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1 What are the powers of bailiffs and debt collectors?

Bailiffs are employed by creditors to collect debts owed to them and may seize your goods as a form of payment.

Creditors may at some stage use bailiffs to attempt to seize property to be sold to repay debts owed.  Generally they can not do this without permission from the Court. The Magistrates court will grant permission for the use of bailiffs for debts such as Council Tax or Fines whereas the County or Civil Court will issue warrants in relation to unsecured, consumer debts. 

There are several types of Bailiff that may be instructed depending on the type of debt and who it is owed to.  In most cases a bailiff would either be a Certificated Court Officer or be employed by a Private Firm that have been asked to collect the debt.

Bailiffs cannot enter your property by force unless they have been let in on a previous visit to collect the same debt.  You should, therefore, consider refusing to let the bailiff into your home.  This will ensure that they cannot force entry if they visit again.

If you let a bailiff into your home, they will usually ask you to sign a walking possession agreement and leave goods on your premises as long as you make payments as they demand.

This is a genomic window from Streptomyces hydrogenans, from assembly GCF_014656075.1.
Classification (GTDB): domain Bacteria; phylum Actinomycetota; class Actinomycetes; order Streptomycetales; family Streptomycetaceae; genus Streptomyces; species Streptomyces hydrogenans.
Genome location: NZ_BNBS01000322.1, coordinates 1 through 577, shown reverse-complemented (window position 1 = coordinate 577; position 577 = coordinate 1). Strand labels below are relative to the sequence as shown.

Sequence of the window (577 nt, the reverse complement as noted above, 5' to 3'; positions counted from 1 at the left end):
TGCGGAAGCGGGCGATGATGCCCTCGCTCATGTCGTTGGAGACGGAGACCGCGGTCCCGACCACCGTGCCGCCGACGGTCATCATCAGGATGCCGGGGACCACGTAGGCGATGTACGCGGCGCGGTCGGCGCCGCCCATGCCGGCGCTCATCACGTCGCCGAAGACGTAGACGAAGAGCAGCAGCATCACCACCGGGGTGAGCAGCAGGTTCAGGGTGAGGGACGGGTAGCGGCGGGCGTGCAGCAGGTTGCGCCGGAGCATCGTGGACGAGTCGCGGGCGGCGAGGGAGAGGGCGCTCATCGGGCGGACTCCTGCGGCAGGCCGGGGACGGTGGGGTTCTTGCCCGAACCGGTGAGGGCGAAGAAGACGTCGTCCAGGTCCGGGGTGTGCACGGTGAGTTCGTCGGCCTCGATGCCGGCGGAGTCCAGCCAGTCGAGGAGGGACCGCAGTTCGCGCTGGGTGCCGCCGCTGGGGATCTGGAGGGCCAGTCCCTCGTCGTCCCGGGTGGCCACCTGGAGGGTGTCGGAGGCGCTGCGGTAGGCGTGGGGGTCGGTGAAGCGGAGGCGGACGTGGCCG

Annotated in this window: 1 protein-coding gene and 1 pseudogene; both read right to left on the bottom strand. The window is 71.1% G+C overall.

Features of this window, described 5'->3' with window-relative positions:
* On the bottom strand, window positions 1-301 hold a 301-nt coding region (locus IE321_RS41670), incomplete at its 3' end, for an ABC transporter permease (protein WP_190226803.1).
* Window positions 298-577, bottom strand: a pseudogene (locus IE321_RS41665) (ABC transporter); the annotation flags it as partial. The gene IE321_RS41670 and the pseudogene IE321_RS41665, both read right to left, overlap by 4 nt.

Bailiffs cannot seize your basic household goods, clothing, bedding and tools of the trade.  They are not allowed to seize goods belonging to a person other than the debtor but can normally seize jointly owned goods.  The proceeds of any sale of jointly owned goods would have to be divided between the owners.

Debt collectors are not bailiffs and do not have the same range of powers. They must not harass people who owe money, but they are allowed to pursue debts by letter, phone, and in extreme cases legal action. They are also allowed to petition for bankruptcy.

If you need help dealing with bailiffs, debt collectors, bankruptcy or any other aspect of debt, we recommend that you speak to one of our debt advisers on 0845 345 4 345 for specialist advice. Telephone specialist advice is only available if you qualify for legal aid.

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Last updated on 21 October 2016
 
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